You’ve likely recently heard or seen coverage about a landmark U.S. Supreme Court (SCOTUS) decision involving Facebook, the use of sequential number generators, and the Telephone Consumer Protection Act (TCPA). We’ve received a number of requests about the ramifications of the decision and we are pleased to provide the following overview.
The Issue at Hand
The Telephone Consumer Protection Act (TCPA) restricts the making of telemarketing calls or texts with automatic dialers or artificial or prerecorded messages to consumers without their permission. The statute was designed to protect people from harassing phone calls and scams, specifically barring the use of an “automatic telephone dialing system” (ATDS) to contact consumers.
In Facebook v. Duguid, the plaintiff argued that they were being subjected to unwanted text messages, but the court found the technology Facebook used did not qualify as an autodialer within the meaning of the TCPA because it did not use a random or sequential number generator. Essentially, the Court ruled that a mobile device or other modern technologies that merely store and automatically dial do not qualify as autodialers, and text messages sent using these technologies are effectively removed from TCPA applicability.
Impact on Twilio Customers
In the past, the threat of TCPA litigation was a cloud hanging over the heads of legitimate businesses and organizations because certain courts used an overbroad definition of autodialer that included dialing from a list of stored numbers. The Facebook decision means that Twilio customers who do not rely on random or sequential number generators to send calls or texts are less at risk for TCPA-based litigation.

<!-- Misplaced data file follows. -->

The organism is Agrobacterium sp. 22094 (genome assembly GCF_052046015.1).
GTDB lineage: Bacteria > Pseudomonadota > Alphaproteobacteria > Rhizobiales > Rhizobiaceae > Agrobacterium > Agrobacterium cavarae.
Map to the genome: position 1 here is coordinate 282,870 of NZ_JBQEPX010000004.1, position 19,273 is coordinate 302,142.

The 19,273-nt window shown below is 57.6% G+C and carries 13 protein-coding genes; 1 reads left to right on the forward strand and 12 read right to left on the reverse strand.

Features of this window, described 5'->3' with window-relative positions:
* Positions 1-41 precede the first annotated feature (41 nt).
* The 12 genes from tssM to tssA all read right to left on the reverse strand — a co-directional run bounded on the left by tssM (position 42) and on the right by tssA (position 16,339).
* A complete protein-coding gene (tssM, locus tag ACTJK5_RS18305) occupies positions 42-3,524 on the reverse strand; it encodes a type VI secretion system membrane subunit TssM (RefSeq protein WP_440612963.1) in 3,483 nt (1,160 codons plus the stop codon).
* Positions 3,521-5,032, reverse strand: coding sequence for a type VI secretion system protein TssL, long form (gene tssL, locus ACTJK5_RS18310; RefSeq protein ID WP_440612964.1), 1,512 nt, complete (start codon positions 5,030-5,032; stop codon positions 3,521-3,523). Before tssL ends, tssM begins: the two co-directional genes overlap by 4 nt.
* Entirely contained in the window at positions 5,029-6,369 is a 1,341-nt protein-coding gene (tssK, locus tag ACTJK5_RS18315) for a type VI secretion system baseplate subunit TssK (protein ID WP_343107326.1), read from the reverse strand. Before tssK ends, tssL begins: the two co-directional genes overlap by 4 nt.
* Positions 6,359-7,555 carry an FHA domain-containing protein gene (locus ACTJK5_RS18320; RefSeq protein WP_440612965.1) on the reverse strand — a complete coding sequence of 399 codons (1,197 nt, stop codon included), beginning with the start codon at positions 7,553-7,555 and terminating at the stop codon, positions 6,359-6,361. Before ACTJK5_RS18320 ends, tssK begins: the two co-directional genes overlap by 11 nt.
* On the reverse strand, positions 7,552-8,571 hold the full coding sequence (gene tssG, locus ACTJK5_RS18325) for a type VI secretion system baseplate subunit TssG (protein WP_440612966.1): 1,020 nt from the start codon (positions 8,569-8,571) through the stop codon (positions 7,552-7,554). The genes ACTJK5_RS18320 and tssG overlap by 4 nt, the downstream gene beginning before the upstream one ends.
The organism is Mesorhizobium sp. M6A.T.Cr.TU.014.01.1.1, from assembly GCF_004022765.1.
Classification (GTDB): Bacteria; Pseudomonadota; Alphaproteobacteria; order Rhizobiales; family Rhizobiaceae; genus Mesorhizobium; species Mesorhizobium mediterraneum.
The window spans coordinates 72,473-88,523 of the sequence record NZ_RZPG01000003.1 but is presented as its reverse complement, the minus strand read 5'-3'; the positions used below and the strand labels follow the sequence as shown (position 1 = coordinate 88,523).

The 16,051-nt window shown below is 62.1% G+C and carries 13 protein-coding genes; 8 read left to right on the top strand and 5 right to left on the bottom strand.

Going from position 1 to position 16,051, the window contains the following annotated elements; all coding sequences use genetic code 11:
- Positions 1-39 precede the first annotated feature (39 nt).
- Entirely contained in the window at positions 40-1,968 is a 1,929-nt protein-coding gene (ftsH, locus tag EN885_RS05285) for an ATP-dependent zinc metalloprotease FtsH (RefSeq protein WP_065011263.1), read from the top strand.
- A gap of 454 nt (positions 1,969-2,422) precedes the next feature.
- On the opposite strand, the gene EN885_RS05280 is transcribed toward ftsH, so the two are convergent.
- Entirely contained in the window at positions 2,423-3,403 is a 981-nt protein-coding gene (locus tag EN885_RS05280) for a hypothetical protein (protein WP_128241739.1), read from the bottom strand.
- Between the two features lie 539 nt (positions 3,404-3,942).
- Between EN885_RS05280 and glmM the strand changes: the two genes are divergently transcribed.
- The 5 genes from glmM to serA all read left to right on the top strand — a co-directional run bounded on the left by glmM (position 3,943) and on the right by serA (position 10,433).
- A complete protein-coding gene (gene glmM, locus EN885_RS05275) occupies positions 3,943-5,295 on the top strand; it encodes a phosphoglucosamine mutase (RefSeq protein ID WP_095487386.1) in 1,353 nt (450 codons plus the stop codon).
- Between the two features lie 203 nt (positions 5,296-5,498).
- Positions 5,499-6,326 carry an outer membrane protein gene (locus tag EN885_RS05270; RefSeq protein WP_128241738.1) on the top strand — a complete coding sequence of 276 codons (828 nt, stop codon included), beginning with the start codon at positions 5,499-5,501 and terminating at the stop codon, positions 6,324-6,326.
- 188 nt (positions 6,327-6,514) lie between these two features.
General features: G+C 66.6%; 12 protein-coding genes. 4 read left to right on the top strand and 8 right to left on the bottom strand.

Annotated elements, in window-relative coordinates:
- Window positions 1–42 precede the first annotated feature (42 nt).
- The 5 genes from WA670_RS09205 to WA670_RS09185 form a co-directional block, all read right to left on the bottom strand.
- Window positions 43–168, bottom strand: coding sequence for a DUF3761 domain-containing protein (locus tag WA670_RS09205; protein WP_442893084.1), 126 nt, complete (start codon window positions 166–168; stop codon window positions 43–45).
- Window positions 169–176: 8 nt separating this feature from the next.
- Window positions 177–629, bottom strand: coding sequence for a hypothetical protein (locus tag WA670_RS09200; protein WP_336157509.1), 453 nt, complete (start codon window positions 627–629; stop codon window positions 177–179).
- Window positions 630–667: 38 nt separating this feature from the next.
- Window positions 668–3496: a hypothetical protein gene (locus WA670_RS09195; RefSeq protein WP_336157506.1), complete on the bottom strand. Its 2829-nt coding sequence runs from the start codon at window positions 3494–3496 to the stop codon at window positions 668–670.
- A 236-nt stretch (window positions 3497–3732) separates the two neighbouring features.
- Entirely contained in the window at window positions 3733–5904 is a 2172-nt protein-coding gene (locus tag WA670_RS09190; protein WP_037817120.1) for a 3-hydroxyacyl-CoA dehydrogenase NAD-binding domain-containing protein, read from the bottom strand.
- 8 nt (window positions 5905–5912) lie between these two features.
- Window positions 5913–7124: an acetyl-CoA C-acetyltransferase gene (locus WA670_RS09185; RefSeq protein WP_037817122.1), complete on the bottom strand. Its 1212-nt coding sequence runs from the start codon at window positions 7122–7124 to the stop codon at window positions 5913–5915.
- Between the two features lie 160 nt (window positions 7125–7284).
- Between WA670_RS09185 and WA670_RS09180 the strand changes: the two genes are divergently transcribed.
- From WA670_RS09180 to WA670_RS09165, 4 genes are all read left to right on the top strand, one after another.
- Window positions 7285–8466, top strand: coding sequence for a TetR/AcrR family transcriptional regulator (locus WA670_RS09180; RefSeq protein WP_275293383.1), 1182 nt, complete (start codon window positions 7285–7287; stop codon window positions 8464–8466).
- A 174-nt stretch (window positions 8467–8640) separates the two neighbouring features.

While this decision has the potential to result in an increase in unwanted robocalls, Twilio remains committed to doing our part to ensure that end users are protected not only from illegal robocalls, but also from spammed texts. We are a member of USTelecom’s Industry Traceback Group, where major stakeholders in the telecommunications industry come together to actively trace and identify the source of illegal robocalls, helping to prevent illegal robocalls from the start. Twilio also co-chairs the Robocalling and Communication ID Spoofing group for the Alliance for Telecommunications Industry Solutions (ATIS), in addition to having a seat on the board of directors. ATIS, along with the Internet Engineering Task Force and the SIP (Session Initiation Protocol) Forum, all work together as an industry consortium with the telecommunications industry to develop and implement the SHAKEN/STIR protocol to eradicate illegal spoofing. Twilio also is a member of the Messaging, Malware and Mobile Anti-Abuse Working Group (M3AAWG), the premier industry group dedicated to combating bots, malware, spam, viruses, denial-of-service attacks and other online exploitation across platforms, including mobile, email, voice and emerging platforms such as social messaging. In 2019, the Federal Communications Commission (FCC) appointed Twilio to the re-chartered North American Numbering Council (NANC). The NANC is a federal advisory committee that was created to advise the FCC on numbering issues in the United States and to make recommendations that foster efficient and impartial number administration. The NANC is composed of representatives of telecommunications carriers, regulators, cable providers, VoIP providers, industry associations, vendors and consumer advocates. Twilio was also a strong supporter of the TRACED Act, which gives the FCC and voice providers more ammunition to combat illegal robocalls. Lastly, Twilio is a signed onto the state attorneys general agreement to combat illegal robocalls.
Illegal robocalls present a complex problem that requires a collaborative approach. No single “silver bullet” will stop unwanted calls. It takes combined efforts of public policy, law enforcement, industry cooperation, and innovation -- similar to the combined efforts that were used to combat and successfully mitigate spam email. A bipartisan group of lawmakers has already expressed concern about the Facebook decision and its impact on consumers. Twilio looks forward to working with lawmakers and the broader telecommunications ecosystem to keep delivering the messages consumers want, while protecting them from those they don’t.
Rebecca Murphy Thompson is head of North American Communications Policy, Global Public Policy and Government Affairs for Twilio. @RMTMobile